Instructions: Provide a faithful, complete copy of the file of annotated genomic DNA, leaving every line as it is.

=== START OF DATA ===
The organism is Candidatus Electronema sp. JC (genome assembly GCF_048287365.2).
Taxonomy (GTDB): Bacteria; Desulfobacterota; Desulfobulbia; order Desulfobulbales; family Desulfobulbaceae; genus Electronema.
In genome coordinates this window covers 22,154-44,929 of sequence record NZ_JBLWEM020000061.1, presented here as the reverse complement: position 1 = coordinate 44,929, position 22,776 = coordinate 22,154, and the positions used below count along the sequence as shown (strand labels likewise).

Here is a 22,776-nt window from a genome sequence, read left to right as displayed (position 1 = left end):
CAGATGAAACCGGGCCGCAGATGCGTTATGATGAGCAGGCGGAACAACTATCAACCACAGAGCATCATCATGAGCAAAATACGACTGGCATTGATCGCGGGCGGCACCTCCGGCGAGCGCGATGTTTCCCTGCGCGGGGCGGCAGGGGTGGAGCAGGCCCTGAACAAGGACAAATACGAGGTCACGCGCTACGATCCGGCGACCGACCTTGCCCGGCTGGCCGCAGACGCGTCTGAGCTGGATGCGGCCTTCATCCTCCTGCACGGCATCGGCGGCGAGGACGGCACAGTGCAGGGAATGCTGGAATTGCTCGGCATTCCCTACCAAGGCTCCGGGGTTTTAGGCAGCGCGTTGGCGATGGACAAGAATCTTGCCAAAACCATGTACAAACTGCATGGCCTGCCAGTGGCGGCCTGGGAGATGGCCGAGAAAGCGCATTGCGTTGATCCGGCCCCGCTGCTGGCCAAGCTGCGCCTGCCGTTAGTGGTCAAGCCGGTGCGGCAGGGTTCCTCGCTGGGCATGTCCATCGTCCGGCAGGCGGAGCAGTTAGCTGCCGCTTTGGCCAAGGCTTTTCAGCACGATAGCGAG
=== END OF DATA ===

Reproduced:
The organism is Candidatus Electronema sp. JC (genome assembly GCF_048287365.2).
Taxonomy (GTDB): Bacteria; Desulfobacterota; Desulfobulbia; order Desulfobulbales; family Desulfobulbaceae; genus Electronema.
In genome coordinates this window covers 22,154-44,929 of sequence record NZ_JBLWEM020000061.1, presented here as the reverse complement: position 1 = coordinate 44,929, position 22,776 = coordinate 22,154, and the positions used below count along the sequence as shown (strand labels likewise).

Here is a 22,776-nt window from a genome sequence, read left to right as displayed (position 1 = left end):
CAGATGAAACCGGGCCGCAGATGCGTTATGATGAGCAGGCGGAACAACTATCAACCACAGAGCATCATCATGAGCAAAATACGACTGGCATTGATCGCGGGCGGCACCTCCGGCGAGCGCGATGTTTCCCTGCGCGGGGCGGCAGGGGTGGAGCAGGCCCTGAACAAGGACAAATACGAGGTCACGCGCTACGATCCGGCGACCGACCTTGCCCGGCTGGCCGCAGACGCGTCTGAGCTGGATGCGGCCTTCATCCTCCTGCACGGCATCGGCGGCGAGGACGGCACAGTGCAGGGAATGCTGGAATTGCTCGGCATTCCCTACCAAGGCTCCGGGGTTTTAGGCAGCGCGTTGGCGATGGACAAGAATCTTGCCAAAACCATGTACAAACTGCATGGCCTGCCAGTGGCGGCCTGGGAGATGGCCGAGAAAGCGCATTGCGTTGATCCGGCCCCGCTGCTGGCCAAGCTGCGCCTGCCGTTAGTGGTCAAGCCGGTGCGGCAGGGTTCCTCGCTGGGCATGTCCATCGTCCGGCAGGCGGAGCAGTTAGCTGCCGCTTTGGCCAAGGCTTTTCAGCACGATAGCGAG